24 Nov 2011 6:38:58 PM PDT
Excellent article and I like idea of gluten free appetizers and mashed sweet potatoes. I love sweet potatoes but never mashed them!!! Thanks.

 
Deana
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said this on
28 Nov 2011 8:07:48 PM PDT
This was my first GF holiday. Oldest daughter was only diagnosed a couple months ago...while I was so worried we made it happen. We had GF gravy, pumpkin pie with GF crust, and her favorite white chocolate raspberry cheesecake with arrow root crust... BTW rest of family enjoy it too. Thanks for the article!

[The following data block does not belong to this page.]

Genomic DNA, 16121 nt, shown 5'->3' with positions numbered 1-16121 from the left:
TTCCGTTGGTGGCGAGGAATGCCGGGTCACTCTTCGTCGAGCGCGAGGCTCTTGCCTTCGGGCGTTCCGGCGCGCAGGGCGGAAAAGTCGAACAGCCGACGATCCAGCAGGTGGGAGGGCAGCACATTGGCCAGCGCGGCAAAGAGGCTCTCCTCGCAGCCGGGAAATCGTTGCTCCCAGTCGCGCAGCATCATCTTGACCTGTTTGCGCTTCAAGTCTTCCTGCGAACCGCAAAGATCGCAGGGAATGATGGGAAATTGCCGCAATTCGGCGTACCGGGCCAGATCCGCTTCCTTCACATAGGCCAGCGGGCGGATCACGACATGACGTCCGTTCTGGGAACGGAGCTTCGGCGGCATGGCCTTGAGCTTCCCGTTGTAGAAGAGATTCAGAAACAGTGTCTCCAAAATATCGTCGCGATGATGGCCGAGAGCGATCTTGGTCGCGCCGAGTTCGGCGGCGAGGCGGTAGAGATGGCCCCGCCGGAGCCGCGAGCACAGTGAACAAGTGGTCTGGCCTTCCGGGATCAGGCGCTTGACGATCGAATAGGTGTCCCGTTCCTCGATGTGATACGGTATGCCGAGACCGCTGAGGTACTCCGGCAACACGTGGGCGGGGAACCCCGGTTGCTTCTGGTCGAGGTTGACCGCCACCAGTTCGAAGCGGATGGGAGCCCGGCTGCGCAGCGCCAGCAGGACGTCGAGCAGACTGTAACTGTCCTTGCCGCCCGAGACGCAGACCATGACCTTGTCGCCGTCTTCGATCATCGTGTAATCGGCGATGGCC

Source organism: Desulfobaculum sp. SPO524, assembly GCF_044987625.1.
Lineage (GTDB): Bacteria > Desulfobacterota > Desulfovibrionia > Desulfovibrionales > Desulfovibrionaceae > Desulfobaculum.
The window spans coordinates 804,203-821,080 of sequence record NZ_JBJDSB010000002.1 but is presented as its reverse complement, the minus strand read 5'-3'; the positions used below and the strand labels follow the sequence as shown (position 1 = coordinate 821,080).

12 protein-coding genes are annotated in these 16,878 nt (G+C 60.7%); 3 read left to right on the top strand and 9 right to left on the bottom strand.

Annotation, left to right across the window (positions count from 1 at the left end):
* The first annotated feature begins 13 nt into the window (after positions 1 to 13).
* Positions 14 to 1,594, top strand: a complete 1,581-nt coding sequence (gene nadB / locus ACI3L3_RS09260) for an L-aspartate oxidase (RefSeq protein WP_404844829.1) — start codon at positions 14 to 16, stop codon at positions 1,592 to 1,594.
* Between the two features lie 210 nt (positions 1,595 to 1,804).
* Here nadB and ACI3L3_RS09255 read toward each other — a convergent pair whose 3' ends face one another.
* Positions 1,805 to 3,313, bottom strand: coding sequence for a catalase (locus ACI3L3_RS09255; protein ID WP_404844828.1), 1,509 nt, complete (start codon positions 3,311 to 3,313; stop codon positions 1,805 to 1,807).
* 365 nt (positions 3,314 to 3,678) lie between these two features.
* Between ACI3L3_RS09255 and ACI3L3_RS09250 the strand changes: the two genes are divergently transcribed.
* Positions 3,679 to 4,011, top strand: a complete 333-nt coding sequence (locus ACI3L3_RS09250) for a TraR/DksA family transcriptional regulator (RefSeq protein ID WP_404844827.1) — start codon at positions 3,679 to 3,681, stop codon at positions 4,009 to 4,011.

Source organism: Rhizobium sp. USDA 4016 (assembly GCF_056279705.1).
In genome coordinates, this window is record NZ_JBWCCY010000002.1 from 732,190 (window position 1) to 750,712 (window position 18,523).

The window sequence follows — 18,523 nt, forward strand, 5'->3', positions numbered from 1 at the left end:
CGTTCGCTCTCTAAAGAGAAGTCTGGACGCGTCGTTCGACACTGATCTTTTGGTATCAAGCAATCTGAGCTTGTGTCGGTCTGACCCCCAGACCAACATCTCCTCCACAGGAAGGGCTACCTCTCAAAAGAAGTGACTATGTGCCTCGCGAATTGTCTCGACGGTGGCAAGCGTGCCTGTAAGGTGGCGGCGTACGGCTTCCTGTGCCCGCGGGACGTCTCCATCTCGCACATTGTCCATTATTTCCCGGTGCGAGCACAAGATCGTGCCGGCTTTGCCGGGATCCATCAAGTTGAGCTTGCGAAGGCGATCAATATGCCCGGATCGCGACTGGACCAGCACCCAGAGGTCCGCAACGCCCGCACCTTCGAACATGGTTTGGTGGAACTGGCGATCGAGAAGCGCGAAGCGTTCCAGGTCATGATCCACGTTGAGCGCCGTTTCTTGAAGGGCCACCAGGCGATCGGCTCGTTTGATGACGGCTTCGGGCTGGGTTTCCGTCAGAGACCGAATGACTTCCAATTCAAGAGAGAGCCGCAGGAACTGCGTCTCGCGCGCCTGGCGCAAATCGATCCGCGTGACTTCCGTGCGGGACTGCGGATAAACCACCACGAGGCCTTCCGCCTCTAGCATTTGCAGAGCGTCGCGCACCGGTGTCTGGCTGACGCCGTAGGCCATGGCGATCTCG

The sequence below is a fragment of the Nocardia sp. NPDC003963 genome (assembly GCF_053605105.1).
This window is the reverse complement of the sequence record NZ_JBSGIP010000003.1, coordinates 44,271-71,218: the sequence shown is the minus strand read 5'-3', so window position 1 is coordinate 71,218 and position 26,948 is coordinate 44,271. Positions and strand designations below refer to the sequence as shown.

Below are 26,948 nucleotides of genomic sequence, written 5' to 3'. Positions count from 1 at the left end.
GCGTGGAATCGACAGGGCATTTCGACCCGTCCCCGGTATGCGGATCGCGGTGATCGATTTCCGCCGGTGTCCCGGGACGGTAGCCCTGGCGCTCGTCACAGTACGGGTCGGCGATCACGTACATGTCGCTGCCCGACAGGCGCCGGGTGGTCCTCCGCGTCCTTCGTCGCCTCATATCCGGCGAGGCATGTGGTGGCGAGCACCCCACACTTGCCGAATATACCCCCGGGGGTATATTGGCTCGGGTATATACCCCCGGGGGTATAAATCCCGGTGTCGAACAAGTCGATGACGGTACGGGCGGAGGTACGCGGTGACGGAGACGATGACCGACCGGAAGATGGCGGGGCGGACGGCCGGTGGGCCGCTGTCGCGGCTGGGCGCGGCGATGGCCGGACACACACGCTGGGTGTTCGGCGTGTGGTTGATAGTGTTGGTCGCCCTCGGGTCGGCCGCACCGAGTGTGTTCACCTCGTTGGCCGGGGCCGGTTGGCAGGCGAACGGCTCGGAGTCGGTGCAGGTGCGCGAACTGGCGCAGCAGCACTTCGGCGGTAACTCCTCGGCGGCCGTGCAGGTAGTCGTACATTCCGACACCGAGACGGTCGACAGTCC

spencer jackson
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said this on
02 Dec 2011 8:25:58 AM PDT
Great info here, I hope everyone had a great Thanksgiving.




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you're lucky you dont catch colds. im the opposite i catch everything very easily and get alot sicker than whoever i caught it from and take much longer to get better.

Even one positive can be diagnostic. This is one: Gliadin deamidated peptide IgG 33.9. If unsure, a biopsy of the small intestine will provide definite confirmation. There is a control test to validate the other ones, but I don't see it there. What is does is validate the others by checking on the overall antibody levels. But it is to detect possible false negatives. A positive is a positive. I think your daughter has joined our club.